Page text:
Hal Porter Biography


(Great Authors of World Literature, Critical Edition)

Although the works of Harold Edward Porter spanned many genres, he is best known for his three volumes of autobiography. An accomplished stylist, Porter broke away from the plain, realistic style that had characterized earlier Australian writing. Although he never gained an extensive international reputation, his work was widely read and admired in Australia during his later life. It received numerous literary prizes and the full attention of Australian critics. Time, however, has not been kind to Porter, whose reputation has faded over the years.

The oldest child in a large family, Porter was born in Melbourne. He was six years old when his family moved to Bairnsdale in Gippsland, a somewhat tropical agricultural and mining area. After completing his education, he worked first as a newspaper reporter, then started teaching—a career he would follow off and on until the 1960’s, when he became a full-time writer. During the 1930’s and 1940’s he was writing but publishing very little.

In 1939 he married but was divorced four years later and never remarried. As a result of injuries sustained in a serious automobile crash, he was unable, much to his regret, to serve in World War II. During the war years, he taught in Adelaide and in 1942 published his first book: fourteen stories in a privately printed volume simply titled Short Stories.

Taking a break from teaching after the war, Porter worked as a hotel cook and...

(The entire section is 551 words.)


(Great Authors of World Literature, Critical Edition)

Burns, D. R. “The Watcher on the Cast-Iron Balcony: Hal Porter’s Triumph of Creative Contradiction.” Australian Literary Studies 12, no. 4 (1986): 359-366. Notes that while the experiences recorded in Porter’s autobiography tend toward the ordinary, the artistry employed lends the material depth.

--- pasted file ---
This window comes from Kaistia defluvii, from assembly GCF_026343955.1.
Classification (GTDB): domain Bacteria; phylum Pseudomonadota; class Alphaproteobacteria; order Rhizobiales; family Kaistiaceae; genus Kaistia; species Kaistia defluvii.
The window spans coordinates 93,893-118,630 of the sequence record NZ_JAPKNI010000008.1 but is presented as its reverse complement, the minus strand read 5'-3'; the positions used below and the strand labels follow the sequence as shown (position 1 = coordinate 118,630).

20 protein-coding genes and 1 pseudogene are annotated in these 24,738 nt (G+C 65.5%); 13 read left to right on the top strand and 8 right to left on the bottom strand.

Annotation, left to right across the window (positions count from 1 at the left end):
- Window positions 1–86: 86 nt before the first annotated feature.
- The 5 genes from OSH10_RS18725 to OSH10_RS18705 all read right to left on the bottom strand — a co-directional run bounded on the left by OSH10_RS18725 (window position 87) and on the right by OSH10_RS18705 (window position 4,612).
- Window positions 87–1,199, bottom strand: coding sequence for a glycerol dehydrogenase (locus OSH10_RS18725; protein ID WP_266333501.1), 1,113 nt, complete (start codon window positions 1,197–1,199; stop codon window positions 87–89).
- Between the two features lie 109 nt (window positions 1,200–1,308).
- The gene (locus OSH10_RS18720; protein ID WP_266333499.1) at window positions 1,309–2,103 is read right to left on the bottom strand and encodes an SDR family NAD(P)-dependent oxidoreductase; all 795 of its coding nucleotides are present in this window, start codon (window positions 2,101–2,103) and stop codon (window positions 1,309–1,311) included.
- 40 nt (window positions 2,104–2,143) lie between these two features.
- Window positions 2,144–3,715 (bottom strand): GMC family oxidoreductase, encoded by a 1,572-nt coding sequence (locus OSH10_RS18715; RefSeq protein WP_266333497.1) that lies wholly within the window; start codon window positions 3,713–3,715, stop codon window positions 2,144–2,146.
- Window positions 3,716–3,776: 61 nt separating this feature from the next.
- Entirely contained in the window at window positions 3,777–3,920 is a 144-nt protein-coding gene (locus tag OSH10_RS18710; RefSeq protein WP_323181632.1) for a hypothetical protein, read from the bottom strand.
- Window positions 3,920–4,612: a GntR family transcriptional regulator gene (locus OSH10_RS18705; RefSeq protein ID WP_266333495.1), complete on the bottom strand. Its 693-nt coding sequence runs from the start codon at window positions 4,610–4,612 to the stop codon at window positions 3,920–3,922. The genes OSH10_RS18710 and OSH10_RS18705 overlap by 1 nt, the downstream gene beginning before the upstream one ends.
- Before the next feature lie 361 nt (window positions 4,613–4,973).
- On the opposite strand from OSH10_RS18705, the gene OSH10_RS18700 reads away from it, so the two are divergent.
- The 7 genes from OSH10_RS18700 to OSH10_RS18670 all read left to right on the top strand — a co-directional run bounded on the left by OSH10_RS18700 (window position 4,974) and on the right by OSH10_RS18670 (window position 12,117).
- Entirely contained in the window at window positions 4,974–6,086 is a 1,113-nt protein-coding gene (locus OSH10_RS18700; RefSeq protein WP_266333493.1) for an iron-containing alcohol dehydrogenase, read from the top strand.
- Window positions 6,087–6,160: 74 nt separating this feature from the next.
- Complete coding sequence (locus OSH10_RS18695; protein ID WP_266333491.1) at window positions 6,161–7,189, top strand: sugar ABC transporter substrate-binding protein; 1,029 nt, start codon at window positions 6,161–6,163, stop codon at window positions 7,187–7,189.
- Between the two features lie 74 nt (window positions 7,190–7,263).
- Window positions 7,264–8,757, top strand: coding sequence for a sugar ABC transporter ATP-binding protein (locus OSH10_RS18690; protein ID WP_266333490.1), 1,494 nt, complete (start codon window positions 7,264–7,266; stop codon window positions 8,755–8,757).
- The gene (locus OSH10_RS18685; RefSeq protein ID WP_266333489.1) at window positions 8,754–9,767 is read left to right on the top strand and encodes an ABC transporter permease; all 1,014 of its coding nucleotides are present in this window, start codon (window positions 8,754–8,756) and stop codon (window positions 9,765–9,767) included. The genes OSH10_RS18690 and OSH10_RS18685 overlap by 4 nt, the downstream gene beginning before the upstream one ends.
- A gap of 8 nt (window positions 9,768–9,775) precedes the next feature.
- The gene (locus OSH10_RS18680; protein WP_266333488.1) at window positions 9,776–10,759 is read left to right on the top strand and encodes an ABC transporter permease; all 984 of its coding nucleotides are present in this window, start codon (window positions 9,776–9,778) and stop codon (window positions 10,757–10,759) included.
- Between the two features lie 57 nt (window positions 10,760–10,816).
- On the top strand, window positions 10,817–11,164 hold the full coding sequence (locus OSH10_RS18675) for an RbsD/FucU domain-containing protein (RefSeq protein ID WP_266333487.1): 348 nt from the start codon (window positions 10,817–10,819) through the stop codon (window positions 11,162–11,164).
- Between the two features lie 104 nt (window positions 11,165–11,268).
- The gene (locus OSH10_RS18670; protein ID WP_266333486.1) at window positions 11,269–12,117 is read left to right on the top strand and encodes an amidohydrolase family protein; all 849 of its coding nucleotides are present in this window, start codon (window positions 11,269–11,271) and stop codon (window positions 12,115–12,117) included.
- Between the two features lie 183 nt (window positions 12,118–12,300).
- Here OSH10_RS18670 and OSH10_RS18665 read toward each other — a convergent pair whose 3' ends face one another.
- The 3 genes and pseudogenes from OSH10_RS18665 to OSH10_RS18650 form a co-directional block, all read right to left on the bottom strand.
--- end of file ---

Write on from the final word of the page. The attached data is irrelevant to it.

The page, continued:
Capone, Giovanna. “Hal Porter: The Tower and the Quintessence of Porterism.” Australian Literary Studies 15, no. 2 (1991): 162-172. Analyzes the play The Tower, compares it to Porter’s other plays, and traces Porter’s theatrical career.

Goodwin, Kenneth. “Hal Porter.” In A History of Australian Literature. New York: St. Martin’s Press, 1986. Provides a succinct account of Porter’s literary career and an evaluation of his work.

Lord, Mary. Hal Porter: Man of Many Parts. Sydney: Random House, 1993. A definitive biography that reveals what Lord calls Porter’s “dual personality.” While holding her subject’s literary accomplishments in high regard, Lord tends to stress what she considers Porter’s negative traits.

Lord, Mary. Introduction to Hal Porter, by Hal Porter. Edited by Mary Lord. St. Lucia, Australia: University of Queensland Press, 1980. Introducing this collection of Porter’s writing, the editor considers Porter the “odd man out” in Australian literature because of his stylistic qualities and experimentation in various genres.